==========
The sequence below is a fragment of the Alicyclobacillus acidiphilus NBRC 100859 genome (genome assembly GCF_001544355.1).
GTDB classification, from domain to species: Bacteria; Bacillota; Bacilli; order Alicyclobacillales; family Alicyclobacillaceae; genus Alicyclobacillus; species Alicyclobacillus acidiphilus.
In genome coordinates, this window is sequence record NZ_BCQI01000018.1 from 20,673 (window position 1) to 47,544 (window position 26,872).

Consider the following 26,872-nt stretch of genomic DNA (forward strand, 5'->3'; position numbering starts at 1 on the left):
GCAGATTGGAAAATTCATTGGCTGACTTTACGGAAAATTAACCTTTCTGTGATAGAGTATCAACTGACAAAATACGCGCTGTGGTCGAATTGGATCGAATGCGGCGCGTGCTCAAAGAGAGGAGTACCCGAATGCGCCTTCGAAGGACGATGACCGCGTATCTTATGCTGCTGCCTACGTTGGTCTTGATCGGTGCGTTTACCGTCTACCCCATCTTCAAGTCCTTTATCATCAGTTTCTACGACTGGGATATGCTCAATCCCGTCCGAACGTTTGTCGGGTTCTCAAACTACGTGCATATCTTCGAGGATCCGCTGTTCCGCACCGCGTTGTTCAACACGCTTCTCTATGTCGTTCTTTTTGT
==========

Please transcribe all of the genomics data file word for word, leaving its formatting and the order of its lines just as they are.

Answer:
The sequence below is a fragment of the Alicyclobacillus acidiphilus NBRC 100859 genome (genome assembly GCF_001544355.1).
GTDB classification, from domain to species: Bacteria; Bacillota; Bacilli; order Alicyclobacillales; family Alicyclobacillaceae; genus Alicyclobacillus; species Alicyclobacillus acidiphilus.
In genome coordinates, this window is sequence record NZ_BCQI01000018.1 from 20,673 (window position 1) to 47,544 (window position 26,872).

Consider the following 26,872-nt stretch of genomic DNA (forward strand, 5'->3'; position numbering starts at 1 on the left):
GCAGATTGGAAAATTCATTGGCTGACTTTACGGAAAATTAACCTTTCTGTGATAGAGTATCAACTGACAAAATACGCGCTGTGGTCGAATTGGATCGAATGCGGCGCGTGCTCAAAGAGAGGAGTACCCGAATGCGCCTTCGAAGGACGATGACCGCGTATCTTATGCTGCTGCCTACGTTGGTCTTGATCGGTGCGTTTACCGTCTACCCCATCTTCAAGTCCTTTATCATCAGTTTCTACGACTGGGATATGCTCAATCCCGTCCGAACGTTTGTCGGGTTCTCAAACTACGTGCATATCTTCGAGGATCCGCTGTTCCGCACCGCGTTGTTCAACACGCTTCTCTATGTCGTTCTTTTTGT